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Many managers and business owners understand the value of hiring a diverse group of employees, but aren’t quite sure of the steps that need to be taken towards reaching their goal of an inclusive and diverse workforce.
Finding and retaining employees that represent a wide range of diversity regardless of whether the job is an entry level or senior level job takes time and commitment on your part.
I think that many businesses understand that having a workforce that is made up of a variety of different people, who bring different skills and perspectives is important.
But there can also be an underlying assumption that diversity should be forced, meaning that, not having a multicultural workforce is some type of a “problem” that needs fixing, or, there is an emphasis on hiring a certain percentage of diversity candidates in order to fill some type of quota.
This can lead to hiring a candidate just because they are diverse, but not because they are the best candidate for the job.
We all want to feel valued for the skills and experience that we bring to the table. No one wants to be made to feel that they are being hired in order to satisfy some type of “goal” that the company has to diversify its workforce. There are many very talented people out there of different races and ethnicities that are exceptionally qualified job candidates.
In addition to the tips that I’m about to share with you, if you approach filling your job openings by clearly understanding the job that you are trying to fill and what your ideal candidate needs to possess in terms of skills to fill that job, that’s half the battle.
Be sure to have a job description or summary which highlights the specific skills and experience, that you need so when you actually interview your candidates, whether the candidate is Asian, white, or disabled, you’ll have a blueprint if skills and experience to focus on.
Your overall approach should be to recruit strong candidates wherever they may be, keeping in mind that you can’t always use the same recruiting techniques if your goal is to consider all qualified candidates regardless of race, ethnicity, sexual preference, or any of the other categories that make up what we call a multicultural workforce.
As I shared with you in the episode, “Best Interview Questions To Ask”, make sure that you are asking all of your candidates the right questions to better help you assess who is the best person for the job.
And be sure to ask everyone the same core set of questions.
Now, here are 4 actionable tips for you:
Take a look at your website and other marketing materials that represent your company.
If these materials don’t highlight individuals from different backgrounds, you’ll likely lose many potential candidates who will view the lack of diversity in your marketing materials to be indicative of the lack of commitment or interest that your business has for staff that are different.
Of course, if you’re company isn’t diverse, you don’t want to appear to be misleading by adding pictures to your marketing materials that aren’t representative of your company.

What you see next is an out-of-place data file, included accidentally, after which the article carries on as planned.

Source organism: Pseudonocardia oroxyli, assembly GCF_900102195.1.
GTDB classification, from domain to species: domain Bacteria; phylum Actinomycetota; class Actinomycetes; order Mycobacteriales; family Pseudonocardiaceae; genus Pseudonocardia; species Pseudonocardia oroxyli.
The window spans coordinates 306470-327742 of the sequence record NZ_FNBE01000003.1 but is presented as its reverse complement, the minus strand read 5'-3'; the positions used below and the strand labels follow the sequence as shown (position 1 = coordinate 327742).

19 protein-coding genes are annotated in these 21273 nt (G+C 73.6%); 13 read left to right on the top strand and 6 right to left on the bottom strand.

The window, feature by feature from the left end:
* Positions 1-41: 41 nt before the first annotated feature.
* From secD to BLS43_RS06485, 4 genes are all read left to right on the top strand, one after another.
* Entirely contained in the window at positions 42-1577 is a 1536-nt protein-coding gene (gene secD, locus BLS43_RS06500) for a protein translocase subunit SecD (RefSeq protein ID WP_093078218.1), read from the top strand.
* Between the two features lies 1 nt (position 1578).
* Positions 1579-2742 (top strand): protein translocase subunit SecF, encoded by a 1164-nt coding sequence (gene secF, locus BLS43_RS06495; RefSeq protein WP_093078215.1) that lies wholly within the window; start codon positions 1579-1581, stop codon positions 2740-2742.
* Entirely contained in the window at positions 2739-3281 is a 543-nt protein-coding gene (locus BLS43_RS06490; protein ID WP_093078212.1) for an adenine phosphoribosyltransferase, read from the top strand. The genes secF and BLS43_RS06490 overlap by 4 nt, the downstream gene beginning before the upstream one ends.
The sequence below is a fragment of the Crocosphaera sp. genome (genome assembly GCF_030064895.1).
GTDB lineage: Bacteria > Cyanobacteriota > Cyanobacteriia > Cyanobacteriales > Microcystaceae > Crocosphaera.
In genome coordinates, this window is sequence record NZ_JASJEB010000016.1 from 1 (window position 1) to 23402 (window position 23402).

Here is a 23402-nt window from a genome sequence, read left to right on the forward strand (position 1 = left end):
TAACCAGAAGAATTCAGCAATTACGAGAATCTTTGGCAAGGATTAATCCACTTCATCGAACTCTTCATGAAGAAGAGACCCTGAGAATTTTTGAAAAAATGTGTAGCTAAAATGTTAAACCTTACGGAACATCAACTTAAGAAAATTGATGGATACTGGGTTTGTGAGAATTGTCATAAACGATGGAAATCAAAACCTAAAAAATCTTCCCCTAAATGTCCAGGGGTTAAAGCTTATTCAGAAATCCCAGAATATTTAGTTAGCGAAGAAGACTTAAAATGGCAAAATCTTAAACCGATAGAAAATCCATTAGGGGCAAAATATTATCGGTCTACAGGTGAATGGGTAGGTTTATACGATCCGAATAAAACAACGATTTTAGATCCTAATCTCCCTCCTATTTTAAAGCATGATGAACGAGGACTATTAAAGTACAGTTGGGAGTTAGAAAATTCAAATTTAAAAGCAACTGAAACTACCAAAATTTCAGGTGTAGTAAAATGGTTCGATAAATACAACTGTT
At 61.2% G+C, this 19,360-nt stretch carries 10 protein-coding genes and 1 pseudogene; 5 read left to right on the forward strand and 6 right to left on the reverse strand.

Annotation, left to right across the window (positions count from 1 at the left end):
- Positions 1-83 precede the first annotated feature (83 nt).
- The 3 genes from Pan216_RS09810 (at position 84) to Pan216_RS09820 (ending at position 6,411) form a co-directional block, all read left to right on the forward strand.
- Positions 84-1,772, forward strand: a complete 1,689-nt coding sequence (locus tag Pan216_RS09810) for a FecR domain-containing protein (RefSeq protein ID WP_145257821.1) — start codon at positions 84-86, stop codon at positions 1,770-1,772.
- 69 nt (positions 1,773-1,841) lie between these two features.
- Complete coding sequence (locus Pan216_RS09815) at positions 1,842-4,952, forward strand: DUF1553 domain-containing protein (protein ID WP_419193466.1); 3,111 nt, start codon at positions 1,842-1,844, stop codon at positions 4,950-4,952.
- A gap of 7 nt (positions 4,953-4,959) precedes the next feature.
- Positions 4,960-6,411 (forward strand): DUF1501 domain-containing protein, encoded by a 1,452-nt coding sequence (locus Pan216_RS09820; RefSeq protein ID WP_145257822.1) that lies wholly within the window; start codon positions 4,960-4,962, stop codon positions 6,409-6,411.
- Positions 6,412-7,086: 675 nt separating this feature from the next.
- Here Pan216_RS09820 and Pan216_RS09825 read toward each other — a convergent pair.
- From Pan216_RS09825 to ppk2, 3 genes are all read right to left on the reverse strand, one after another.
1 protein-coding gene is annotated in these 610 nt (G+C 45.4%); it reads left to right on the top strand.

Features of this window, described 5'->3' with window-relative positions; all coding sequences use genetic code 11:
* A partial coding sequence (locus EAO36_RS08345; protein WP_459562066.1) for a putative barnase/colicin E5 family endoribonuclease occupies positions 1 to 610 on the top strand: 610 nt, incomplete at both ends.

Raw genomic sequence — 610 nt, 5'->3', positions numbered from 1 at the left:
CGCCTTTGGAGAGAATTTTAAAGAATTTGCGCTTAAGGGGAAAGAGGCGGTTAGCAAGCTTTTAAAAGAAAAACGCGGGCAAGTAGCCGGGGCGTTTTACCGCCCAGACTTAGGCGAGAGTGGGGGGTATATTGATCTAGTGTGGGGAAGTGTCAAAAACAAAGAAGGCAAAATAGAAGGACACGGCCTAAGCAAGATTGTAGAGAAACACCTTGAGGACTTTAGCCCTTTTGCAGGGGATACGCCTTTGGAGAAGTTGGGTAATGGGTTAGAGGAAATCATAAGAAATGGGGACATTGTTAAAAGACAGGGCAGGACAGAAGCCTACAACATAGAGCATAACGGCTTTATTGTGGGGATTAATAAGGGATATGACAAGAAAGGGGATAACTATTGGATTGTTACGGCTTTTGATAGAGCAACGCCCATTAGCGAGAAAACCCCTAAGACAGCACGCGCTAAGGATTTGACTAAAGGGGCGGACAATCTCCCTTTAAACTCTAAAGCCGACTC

Ideally, you’ll want to use real employees so get your employees’ permission to feature them in your materials, or be ready to revamp your marketing materials.
Be proactive- when attending networking events or other business related events, make connections with the participants.
Take a few minutes to meet event attendees.
Move outside of your comfort zone and talk to people who are different from you.
Put together a 2-minute pitch about your company that will give the person a snapshot of what the company is all about.
If you have a job opportunity available ask the person that your networking with if they know of someone who might be interested, or if they could spread the word about the job opportunity.
Make sure that you leave business cards so that people can get in touch with you, or have information about your website and encourage people to take a look.
Take the approach that your goal is to build relationships.
Participate with associations or organizations whose primary focus is to work with underrepresented individuals. Participation may include attending networking events, sponsoring an association initiative, or providing helpful workshops or information sessions.
3. Reach diverse candidates early in the game by contacting administrators at high schools or middle schools in areas where the population is diverse. Offer to participate in the school’s career day. These types of events are the perfect opportunity to showcase your company and the type of work that your employees perform on a daily basis. Students will remember your company when they are looking for work.
Your company can also sponsor or participate in community events that attract a wide variety of people including diverse members of the community. Making your presence known in the community by attending events is much more effective than just placing an ad in a multicultural newspaper.
In the next episode of Employee Hiring and Managing Tips, I’ll focus 9 tips that will help you to retain the diverse employees that you have.
I’d love to hear about any ideas that you may have for finding and retaining diverse employees, or any ideas that you may have on future episodes.
Thank you for your support!
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